I didn't think about this outlet until we began mounting the furring strips. This complicates things a bit but it really just means there needs to be an access panel. I left the wall plate in place and made a cut for clearance.

    Laying out the facade boards was the place I felt a bit uneasy. It was hard to know exactly how things were going to come out so we tried to mock up several rows at a time on the floor ahead of time.

    I used the laser level to shoot a line for where the boards will end. I want this to feel quite rustic so instead of a perfectly straight edge I tried to vary by up to 1 cm on either side of the line. Securing boards was easy, just slap some construction adhesive on the back and pin nail them (you can't find the holes even if you try). Edges should be weathered so the cut edges always go to the inside.

    By Sunday evening, the wall was in place. This is as far as we could go, the TV mount ordered Saturday morning should arrive on Monday.

  • Planning the project

    Mike Szczys01/25/2019 at 21:40 0 comments

    There's no substitute for laying out a project ahead of time so you can see what it will look like in real life.

    The small blue tape is (mostly) showing where studs are located. The long strips of blue are where the edges of the facade will rest. Having laid it out my wife felt it was too narrow and she was correct. Before even purchasing materials we re-adjusted to be six inches wider on each side -- discovering this early is key!

    The TV mount will need to be anchored to two studs. Our studs are not quite centered on the wall, but they did almost perfectly line up with where we had the TV in the first place so we went with it.

    Here are my notes form planning. You can see some angle calculations to help determine how high to mount the TV. These didn't work out and there doesn't seem to be a rule of thumb here. Good luck.

    The rest of it is planning for sheets of plywood to serve as the mounting surface for the weathered boards. The plywood will be about 1" narrower than the finished facade. I've planned to use 2"x2" lumber running vertically along each stud. Nominally this will deliver a 1.5" chase for cords.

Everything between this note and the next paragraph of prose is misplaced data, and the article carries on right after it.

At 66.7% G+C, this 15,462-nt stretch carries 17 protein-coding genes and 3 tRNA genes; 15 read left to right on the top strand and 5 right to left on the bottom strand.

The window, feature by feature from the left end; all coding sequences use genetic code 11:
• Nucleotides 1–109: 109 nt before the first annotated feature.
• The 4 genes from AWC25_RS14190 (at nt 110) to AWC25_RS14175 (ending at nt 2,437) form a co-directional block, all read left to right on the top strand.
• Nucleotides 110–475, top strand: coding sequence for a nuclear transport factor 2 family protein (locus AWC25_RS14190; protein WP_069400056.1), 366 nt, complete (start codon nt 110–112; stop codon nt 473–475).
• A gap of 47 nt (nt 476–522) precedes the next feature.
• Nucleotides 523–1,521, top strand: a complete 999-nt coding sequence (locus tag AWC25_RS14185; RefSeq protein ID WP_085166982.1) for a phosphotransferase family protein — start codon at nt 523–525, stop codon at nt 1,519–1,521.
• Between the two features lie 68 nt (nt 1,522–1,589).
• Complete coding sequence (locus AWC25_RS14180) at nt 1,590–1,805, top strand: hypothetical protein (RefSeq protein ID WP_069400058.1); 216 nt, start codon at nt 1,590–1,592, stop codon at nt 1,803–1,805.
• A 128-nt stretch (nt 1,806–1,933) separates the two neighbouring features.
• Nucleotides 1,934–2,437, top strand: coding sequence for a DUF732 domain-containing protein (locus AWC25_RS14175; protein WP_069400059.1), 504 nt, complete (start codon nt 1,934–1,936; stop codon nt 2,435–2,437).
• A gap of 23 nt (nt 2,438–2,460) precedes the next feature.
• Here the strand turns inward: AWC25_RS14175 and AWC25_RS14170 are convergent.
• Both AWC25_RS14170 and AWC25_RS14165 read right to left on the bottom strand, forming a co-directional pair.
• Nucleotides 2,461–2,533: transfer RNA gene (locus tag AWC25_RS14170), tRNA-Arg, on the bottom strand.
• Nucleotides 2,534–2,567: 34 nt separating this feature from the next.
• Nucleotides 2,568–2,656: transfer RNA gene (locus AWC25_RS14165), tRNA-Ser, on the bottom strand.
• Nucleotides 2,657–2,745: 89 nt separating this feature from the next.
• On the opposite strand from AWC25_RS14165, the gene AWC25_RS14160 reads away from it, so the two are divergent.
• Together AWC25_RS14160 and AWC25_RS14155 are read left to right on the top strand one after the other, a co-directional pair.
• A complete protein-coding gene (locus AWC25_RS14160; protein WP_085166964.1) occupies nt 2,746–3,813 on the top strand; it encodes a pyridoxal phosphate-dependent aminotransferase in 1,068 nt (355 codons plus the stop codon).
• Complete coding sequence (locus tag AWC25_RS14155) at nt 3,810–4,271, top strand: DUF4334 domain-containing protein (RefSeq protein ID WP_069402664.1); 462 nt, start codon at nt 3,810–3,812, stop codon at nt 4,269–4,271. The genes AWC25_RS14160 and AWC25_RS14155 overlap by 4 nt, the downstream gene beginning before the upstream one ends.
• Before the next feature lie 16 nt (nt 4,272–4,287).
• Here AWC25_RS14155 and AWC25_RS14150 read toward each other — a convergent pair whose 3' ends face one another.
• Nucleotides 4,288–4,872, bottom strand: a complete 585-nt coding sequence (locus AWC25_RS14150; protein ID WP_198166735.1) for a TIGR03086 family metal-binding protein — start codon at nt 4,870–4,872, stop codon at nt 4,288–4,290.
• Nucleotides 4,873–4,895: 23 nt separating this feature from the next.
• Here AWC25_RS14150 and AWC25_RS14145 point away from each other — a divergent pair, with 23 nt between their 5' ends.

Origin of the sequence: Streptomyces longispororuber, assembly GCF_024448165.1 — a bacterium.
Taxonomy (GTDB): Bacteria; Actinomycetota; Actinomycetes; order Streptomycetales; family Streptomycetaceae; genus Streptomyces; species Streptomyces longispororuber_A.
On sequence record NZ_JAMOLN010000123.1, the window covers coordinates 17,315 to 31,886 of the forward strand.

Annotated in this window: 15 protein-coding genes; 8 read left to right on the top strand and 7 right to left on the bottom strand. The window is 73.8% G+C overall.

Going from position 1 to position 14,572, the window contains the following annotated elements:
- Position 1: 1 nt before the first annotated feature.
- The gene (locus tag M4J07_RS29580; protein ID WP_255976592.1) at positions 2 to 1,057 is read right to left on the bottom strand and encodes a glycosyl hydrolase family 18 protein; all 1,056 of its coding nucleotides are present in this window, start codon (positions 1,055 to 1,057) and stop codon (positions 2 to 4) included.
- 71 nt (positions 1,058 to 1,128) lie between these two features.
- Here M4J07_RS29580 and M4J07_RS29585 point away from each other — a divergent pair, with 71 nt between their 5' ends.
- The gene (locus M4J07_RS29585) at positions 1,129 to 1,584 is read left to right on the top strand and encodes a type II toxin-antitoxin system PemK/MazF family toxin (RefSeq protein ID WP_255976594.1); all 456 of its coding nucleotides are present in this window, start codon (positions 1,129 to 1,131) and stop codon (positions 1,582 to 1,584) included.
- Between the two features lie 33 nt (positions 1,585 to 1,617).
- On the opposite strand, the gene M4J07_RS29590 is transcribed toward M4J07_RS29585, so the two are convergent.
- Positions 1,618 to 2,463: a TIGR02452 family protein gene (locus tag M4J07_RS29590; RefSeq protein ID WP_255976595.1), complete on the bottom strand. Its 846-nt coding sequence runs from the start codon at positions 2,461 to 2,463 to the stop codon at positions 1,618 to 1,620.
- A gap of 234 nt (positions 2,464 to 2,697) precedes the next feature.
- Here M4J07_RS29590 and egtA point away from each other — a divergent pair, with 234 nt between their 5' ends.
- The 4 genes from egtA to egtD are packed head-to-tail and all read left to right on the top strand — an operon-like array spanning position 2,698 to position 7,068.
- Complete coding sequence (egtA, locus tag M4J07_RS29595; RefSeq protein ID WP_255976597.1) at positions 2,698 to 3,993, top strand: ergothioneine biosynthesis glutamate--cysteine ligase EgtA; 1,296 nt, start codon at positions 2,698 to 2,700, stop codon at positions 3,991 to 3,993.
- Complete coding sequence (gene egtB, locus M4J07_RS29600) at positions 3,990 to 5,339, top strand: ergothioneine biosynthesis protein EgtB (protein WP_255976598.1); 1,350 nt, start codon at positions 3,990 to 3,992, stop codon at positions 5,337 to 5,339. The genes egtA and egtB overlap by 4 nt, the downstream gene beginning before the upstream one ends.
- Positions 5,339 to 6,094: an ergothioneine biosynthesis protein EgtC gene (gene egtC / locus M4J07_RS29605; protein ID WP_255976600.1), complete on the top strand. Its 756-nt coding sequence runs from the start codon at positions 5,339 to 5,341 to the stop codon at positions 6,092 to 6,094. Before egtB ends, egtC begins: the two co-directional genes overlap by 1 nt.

• An accidental weekend project

    Mike Szczys01/25/2019 at 21:33 0 comments

    On the last Saturday of the year I was sipping my morning coffee and looking at the new television sitting on the TV stand in our livingroom. I picked up a nice 55" model for a great price during Black Friday but I wanted it to hang on the wall.

    The problem is that this is an exterior wall. Our house was built without insulation and when someone resided it, they drilled holes in the outside sheathing and sprayed in some type of expanding insulation. Now, if you do anything in this wall cavity (I previously ran coax for and antenna), the chalky insulation just disintegrates. I don't want to mess with it at all.

    So I began thinking about some way to run cable chase, and the idea of a decorative facade came to mind. I snapped the image above, poorly edited out the xmas tree, and made a mockup of how I thought things might look:

    Looks pretty good, right?

    With this in mind I started looking around at materials. Flooring is the most obvious, but that is going to require finishing, unless we get pre-finished and that will cost more. After a half hour of searching around I came across an Ask This Old House episode where Tommy is building a headboard from weathered rough-sawn wood:

    These boards are available and Home Depot in boxes of 8. The cost isn't horrible, and installation is as easy as cutting to length, gluing, and pin nailing.

    It was 1pm on a Saturday. I ordered a pin nailer overnight on Amazon. My buddy has a little compressor for finish work like this, I called him up to borrow it and asked if he could help me pick up some sheet goods before the lumber yard closed at 3pm (he has a van). Boom, off to the races.

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Discussions

AVR (lordKiCAD) wrote 01/27/2019 at 17:24 point

My father did a similar thing adding a black backsplash/background piece to our TV cabinet in 2009, he'd think this is pretty cool, same basic idea but I like how you used lights and the wood planks, we did plywood covered in black fabric.

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Mike Szczys wrote 01/27/2019 at 17:32 point

It's a really good solution if you are willing to commit to the look for a long time. Does his wall still look nice these days or is the style getting to be dated?

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ziggurat29 wrote 01/25/2019 at 22:56 point

"I was able to crack open the dimmer and that seems legit. It's a 555 timer driving a power MOSFET."

Jesus, that chip will outlive us all, and manifold times.

They really do need to to a Star Trek episode wherein the ship is saved by a plucky adolescent who crufts together a decoy bomb replete with doomsday countdown blinking light by quickly rewiring his erstwhile science fair project involving a NE555, giving the adults that critical moment of confusion during which they could finally take action against the devishly cunning adversary, and by such means his own megalomania plays him for the fool.

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Mike Szczys wrote 01/25/2019 at 23:21 point

Yeah, then again what else would you use there?

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ziggurat29 wrote 01/25/2019 at 23:28 point

IDK, an ne-2, some resistors, and a triac?
Lol; I suppose that's why that chip's been around 48-or-so years!

Beautiful build on the wall, btw.